Finding Wholeness in the Sabbath

By Joyce Palevitz

I have been thinking a lot recently about what it means to observe the Sabbath. I’ve returned to some books that have guided me along the way in the past 10 years or so: Abraham Joshua Heschel’s “The Sabbath” provides grounding in Sabbath-keeping from a Jewish perspective. Walter Brueggemann’s “Sabbath as Resistance” explores Sabbath-keeping as an alternative to our prevailing culture. And Marva Dawn’s “Keeping the Sabbath Wholly: Ceasing, Resting, Embracing, Feasting”, provides practical considerations, especially given that observing a day of rest in our culture is decidedly counter-cultural, and so it requires intention and practice.

Many have observed that – like it or not – the pandemic has brought us into a Sabbath-keeping time. I’m of the mind that observing a holy Sabbath is something I want to choose to do – to do it with intention, and with care and (most of all) with joy. I first learned about the joy of the Sabbath when I lived in Israel where everything pretty much stops from sundown Friday until sundown Saturday. But no one sees this as an imposition; no one complains about not being able to check email, or to go into work for a few hours, or to go shopping. in fact, the Sabbath is anticipated with longing and with joy. Friday evening Shabbat services are filled with palpable joy. On Saturday, no one feels guilty for taking a nap, for reading quietly for a couple of hours, or for sitting at the dinner table and not worrying about doing the dishes. (As a side note, during my growing up years in Ft. Worth, Sundays were pretty much like this!)

So, here’s where my pondering has led me.

And on the seventh day God finished the work that he had done, and he rested on the seventh day from all the work that he had done. So God blessed the seventh day and hallowed it, because on it God rested from all the work that he had done in creation. (Genesis 2:2-3)

As Walter Brueggemann puts it: “God declared a work stoppage!” There is so much wrapped up in this for me, but some key ideas are: one day a week, I need to just stop and let God bless the day. I need to cease trying to be productive or trying to accomplish something. I need to set aside the to-do list.

Come to me, all you that are weary and are carrying heavy burdens, and I will give you rest. (Matthew 11:28)

Also, I need to rest. I give myself permission to take a nap on Sunday afternoons. I give myself permission to go for a walk that is not an “exercise” walk. I sit on my back porch and listen to the birds. Marva Dawn writes: “The movement from ceasing to resting is the movement from idolatry to faith.” My aim is to make my Sabbath a day that nourishes and strengthens my faith.

Ho, everyone who thirsts, come to the waters; and you that have no money, come, buy and eat! Come, buy wine and milk without money and without price. Why do you spend your money for that which is not bread, and your labor for that which does not satisfy? Listen carefully to me, and eat what is good, and delight yourselves in rich food. (Isaiah 55:1-2)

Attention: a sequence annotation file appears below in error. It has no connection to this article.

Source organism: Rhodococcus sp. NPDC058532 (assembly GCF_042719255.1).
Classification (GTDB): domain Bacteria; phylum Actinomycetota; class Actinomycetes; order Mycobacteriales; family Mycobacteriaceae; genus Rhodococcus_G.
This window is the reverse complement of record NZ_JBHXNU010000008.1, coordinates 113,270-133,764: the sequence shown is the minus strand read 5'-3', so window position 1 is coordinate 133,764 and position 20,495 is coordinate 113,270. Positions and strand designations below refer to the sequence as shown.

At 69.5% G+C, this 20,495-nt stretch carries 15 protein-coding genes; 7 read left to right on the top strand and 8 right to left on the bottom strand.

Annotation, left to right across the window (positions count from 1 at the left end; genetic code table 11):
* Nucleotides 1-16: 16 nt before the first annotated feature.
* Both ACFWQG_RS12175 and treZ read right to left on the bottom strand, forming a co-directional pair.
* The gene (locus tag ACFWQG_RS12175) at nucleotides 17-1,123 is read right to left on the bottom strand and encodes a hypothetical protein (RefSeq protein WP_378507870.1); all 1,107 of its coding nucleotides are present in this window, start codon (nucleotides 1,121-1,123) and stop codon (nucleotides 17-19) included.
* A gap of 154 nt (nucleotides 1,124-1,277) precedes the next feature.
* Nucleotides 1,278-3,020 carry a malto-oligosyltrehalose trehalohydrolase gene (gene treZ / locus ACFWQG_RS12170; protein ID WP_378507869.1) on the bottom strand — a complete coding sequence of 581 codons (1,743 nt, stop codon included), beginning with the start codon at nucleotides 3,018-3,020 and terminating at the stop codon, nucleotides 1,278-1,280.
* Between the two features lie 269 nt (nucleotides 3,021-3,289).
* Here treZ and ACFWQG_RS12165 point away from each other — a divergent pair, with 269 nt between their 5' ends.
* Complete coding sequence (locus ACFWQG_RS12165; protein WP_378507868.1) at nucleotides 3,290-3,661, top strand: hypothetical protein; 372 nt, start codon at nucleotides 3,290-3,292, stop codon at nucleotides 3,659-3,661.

One of the biggest “aha’s” I’ve had recently is challenging myself to think about what I consume on Sundays – and I don’t mean in the way of food. Of course I yearn for the day, as we all do, when we can worship together again. But in the meantime, we still have a wonderful “spread” of spiritual food in liturgy that comes right into our homes. I’m sorry to admit that early on, I did not value it enough because it wasn’t like church as I wanted it to be. I’ve been so stubborn! It’s taken me some weeks to find my way into the virtual experience. But now, I’m absolutely resolved to take it seriously and fully participate in church.

In all this, I’m mindful that the task is to be intentional, but not rigid. As Jesus reminded his followers: “the Sabbath is made for humans, not humans for the Sabbath.” Not to be burdened by rules, but rather to imagine what my life looks like when I’m most fully alive. Surely it is good for us to spend one day week being fully alive. What can I do on the Sabbath that is an authentic expression of who I am, living fully and faithfully?

I am confident that on some Sunday in the future, we will find ourselves again in the sanctuary at St. David’s – to pray and sing, to laugh and cry, and (hopefully) hug each other. And when we stand and say to each other “The peace of Christ be with you” – well, I hope we truly, sincerely, and intentionally wish the “Shalom” of the Sabbath to one another In joy and in gratitude for this wonderful gift of the Sabbath.

In the meantime, I plan to continue to find ways to keep the Sabbath: to rest, to feast on music and scripture and sermon, to call a friend, to take a walk, and to let the Sabbath carry me deeply into the heart and purposes of God.

Shabbat Shalom.

This Post Has One Comment

  1. Carolyn Cornell

    During this ‘Covid’ respite my time of insights has provided me with a deeper appreciation for Sabbath. Becoming wider and deeper with open-ended time with gifts… healthier meals cooked, dismissal of repetitive t.v. shows. Wonderful speaking/visits on the phone even seeing them via new apps, etc. No longer under the false illusion that ‘I’ll see them next week’ Ha! Good lessons may have come out of this calamity.

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